Broadly speaking, investors are rewarded for 2 main types of risks that they take – market risk and credit risk:
Very simply, market risk refers to risk of price movements of your investments. For example, the risk that share price of Company XYZ will plunge after you’ve bought its shares; or the risk of interest rate going through the roof after you’ve committed to a mortgage on an investment property. Or maybe you’ve converted some Singapore dollars into Australian dollars, and the exchange rate has now moved against your favour – that’s also market risk. If you are someone working in the financial world, one way to measure market risk is using the variance at risk or VaR technique. However, since this column is intended for retail investors who are largely laymen, we shall not be discussing the technique since it involves a great deal of complexity.
It should be noted that given the uncertainty of market directions in general (there is no guarantee that you will get your original capital back), the reward for engaging in market risk – that is, capital gain – typically far exceeds that of credit risk. As we mentioned in the last blog post, high returns normally accompany high risks, low risks low returns.
Many retail investors are familiar with the concept of market risk but few know how to deal with it. Most financial planners would advise that during your younger years, it would make sense to allocate a bigger proportion of your investments in taking market risks such as buying shares; reason being, you would most likely have time to ride out market volatility in the long term (that’s one of the ways to deal with market risk). Likewise, as you advance towards old age, it would make more sense to switch progressively into credit risk-type investments, given that there is limited time to withstand volatility.
If you are the kind of investor who have little or no tolerance for any loss of capital, in anticipation of any potential capital gains, then you may want to take less market risks. Remember that there is no free lunch when it comes to risk-return trade off. Timing is a crucial factor in deciding on your entry and exit levels in market risk type investments.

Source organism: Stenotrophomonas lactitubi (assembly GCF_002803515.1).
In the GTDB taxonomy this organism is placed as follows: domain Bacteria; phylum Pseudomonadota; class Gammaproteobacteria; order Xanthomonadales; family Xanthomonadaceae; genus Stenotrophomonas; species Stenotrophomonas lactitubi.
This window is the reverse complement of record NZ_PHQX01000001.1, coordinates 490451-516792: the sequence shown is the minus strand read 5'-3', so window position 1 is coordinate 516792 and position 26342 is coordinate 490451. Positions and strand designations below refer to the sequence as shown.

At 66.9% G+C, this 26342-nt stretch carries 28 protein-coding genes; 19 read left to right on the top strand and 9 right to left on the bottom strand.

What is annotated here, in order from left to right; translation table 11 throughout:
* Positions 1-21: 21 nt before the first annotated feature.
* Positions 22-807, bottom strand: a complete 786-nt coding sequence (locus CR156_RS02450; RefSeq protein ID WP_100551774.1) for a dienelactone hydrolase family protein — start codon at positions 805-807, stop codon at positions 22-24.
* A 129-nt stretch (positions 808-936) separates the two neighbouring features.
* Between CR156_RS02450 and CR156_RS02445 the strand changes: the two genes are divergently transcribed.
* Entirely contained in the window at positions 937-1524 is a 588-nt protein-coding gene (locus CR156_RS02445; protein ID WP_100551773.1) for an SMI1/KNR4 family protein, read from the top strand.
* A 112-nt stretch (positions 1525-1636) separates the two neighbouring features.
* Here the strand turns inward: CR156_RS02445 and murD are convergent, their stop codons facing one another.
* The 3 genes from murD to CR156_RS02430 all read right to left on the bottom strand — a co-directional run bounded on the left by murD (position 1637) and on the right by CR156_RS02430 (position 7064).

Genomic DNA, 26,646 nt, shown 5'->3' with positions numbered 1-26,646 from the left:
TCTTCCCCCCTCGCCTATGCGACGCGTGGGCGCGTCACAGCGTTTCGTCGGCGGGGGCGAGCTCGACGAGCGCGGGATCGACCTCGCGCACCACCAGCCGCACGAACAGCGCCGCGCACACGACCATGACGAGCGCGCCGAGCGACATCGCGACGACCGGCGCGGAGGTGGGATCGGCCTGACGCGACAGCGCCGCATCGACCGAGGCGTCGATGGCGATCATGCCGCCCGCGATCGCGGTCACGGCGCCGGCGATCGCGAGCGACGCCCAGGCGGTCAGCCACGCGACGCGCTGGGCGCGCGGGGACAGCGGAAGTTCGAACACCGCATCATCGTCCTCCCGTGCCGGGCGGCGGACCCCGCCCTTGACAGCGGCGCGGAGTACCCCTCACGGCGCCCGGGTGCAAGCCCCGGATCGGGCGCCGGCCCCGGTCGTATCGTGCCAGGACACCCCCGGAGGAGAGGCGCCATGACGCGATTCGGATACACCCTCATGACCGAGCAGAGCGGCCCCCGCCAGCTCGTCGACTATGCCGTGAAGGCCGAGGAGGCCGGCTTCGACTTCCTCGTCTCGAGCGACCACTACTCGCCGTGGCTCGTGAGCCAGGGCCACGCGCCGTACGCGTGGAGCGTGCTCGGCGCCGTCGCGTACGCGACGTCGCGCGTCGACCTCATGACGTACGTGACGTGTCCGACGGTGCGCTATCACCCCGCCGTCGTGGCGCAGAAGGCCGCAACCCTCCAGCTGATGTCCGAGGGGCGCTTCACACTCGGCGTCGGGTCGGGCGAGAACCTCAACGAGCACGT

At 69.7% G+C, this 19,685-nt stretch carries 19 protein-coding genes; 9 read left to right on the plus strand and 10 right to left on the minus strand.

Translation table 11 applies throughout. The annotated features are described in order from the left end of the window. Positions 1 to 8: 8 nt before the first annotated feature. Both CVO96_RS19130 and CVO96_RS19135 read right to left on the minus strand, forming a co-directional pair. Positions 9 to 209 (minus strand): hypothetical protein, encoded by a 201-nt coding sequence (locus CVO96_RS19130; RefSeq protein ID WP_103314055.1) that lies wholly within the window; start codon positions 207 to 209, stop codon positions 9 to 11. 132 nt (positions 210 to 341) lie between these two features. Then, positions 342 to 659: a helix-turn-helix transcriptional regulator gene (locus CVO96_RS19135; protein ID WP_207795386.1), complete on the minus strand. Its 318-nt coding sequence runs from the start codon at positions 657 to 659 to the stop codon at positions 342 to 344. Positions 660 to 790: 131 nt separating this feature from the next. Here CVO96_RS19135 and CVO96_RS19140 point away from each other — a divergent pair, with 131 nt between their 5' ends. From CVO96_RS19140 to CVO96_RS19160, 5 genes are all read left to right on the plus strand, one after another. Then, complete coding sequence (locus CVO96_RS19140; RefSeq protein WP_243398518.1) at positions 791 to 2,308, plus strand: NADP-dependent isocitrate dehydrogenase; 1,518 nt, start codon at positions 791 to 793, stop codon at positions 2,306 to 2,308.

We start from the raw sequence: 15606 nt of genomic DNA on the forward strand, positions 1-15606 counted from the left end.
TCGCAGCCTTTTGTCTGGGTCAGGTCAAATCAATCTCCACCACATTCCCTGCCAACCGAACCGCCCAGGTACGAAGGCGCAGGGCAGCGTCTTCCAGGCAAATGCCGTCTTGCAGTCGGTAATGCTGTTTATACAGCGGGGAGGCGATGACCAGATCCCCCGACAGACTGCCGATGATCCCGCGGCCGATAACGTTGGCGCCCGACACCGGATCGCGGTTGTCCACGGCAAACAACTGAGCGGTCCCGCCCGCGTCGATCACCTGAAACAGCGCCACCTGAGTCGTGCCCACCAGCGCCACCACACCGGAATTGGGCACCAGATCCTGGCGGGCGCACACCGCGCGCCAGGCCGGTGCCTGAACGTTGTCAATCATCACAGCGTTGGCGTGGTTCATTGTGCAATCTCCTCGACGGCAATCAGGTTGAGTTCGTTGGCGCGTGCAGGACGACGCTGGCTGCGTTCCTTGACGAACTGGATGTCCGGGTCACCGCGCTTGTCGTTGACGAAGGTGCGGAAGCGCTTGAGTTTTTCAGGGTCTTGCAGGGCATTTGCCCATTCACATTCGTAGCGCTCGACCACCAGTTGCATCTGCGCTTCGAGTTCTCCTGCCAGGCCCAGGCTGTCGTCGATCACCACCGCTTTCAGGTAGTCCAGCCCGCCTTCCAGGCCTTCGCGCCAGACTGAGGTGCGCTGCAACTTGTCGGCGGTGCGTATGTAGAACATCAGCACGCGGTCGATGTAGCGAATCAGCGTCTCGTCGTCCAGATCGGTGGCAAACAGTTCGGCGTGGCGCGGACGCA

Credit risk is the risk of loss due to non-payment of a certain party. For example, your friend David borrowed $500 from you and promised to return it within 2 weeks. Assuming that you know David is out of job, and there is a high possibility that he won’t be able to return you the sum of money within the stipulated period –> that’s credit risk. Similarly, when you place a 3-month fixed deposit with a bank, you are in fact lending money to it for 3 months, after which you expect it to return your capital to you, with interest as reward for taking the credit risk involved. Other than deposits, bonds (we are talking about real bonds here, not mini bonds which are in fact credit linked notes) are another form of credit risk type investment. We will be discussing these investment products in details in later posts.
Certain asset classes are deemed to be a mix of the two risks, such as property investment (that is, buy-to-lease). There is market risk if the price of the property plummets after an investor purchases it. However, if he does not intend to sell the property anytime soon, he would likely be concerned about his tenant’s credit risk (that is, risk that his tenant may not have the ability to pay him). That is, the investor has exchanged market risk for credit risk in the near term, while waiting for a meaningful reward for taking market risk.
Here is an exercise for you: Decide on what combination of market/credit risk appeals to your risk appetite. Remember, there is no free lunch.